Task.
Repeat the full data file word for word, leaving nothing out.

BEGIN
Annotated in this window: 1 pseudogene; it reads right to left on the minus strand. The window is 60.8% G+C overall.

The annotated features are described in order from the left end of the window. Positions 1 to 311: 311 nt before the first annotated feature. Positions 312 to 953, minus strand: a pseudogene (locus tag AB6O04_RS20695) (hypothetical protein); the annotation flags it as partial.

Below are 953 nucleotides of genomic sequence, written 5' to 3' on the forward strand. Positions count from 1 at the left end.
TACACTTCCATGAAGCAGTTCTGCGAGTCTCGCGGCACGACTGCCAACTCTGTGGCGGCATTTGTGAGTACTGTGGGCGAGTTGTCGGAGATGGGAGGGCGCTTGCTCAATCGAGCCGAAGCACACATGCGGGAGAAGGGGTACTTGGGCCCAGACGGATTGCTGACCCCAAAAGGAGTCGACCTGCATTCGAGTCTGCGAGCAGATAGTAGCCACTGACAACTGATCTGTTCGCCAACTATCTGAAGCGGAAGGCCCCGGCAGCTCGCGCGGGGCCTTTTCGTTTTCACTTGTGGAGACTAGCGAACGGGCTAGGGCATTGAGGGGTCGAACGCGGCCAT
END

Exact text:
Annotated in this window: 1 pseudogene; it reads right to left on the minus strand. The window is 60.8% G+C overall.

The annotated features are described in order from the left end of the window. Positions 1 to 311: 311 nt before the first annotated feature. Positions 312 to 953, minus strand: a pseudogene (locus tag AB6O04_RS20695) (hypothetical protein); the annotation flags it as partial.

Below are 953 nucleotides of genomic sequence, written 5' to 3' on the forward strand. Positions count from 1 at the left end.
TACACTTCCATGAAGCAGTTCTGCGAGTCTCGCGGCACGACTGCCAACTCTGTGGCGGCATTTGTGAGTACTGTGGGCGAGTTGTCGGAGATGGGAGGGCGCTTGCTCAATCGAGCCGAAGCACACATGCGGGAGAAGGGGTACTTGGGCCCAGACGGATTGCTGACCCCAAAAGGAGTCGACCTGCATTCGAGTCTGCGAGCAGATAGTAGCCACTGACAACTGATCTGTTCGCCAACTATCTGAAGCGGAAGGCCCCGGCAGCTCGCGCGGGGCCTTTTCGTTTTCACTTGTGGAGACTAGCGAACGGGCTAGGGCATTGAGGGGTCGAACGCGGCCAT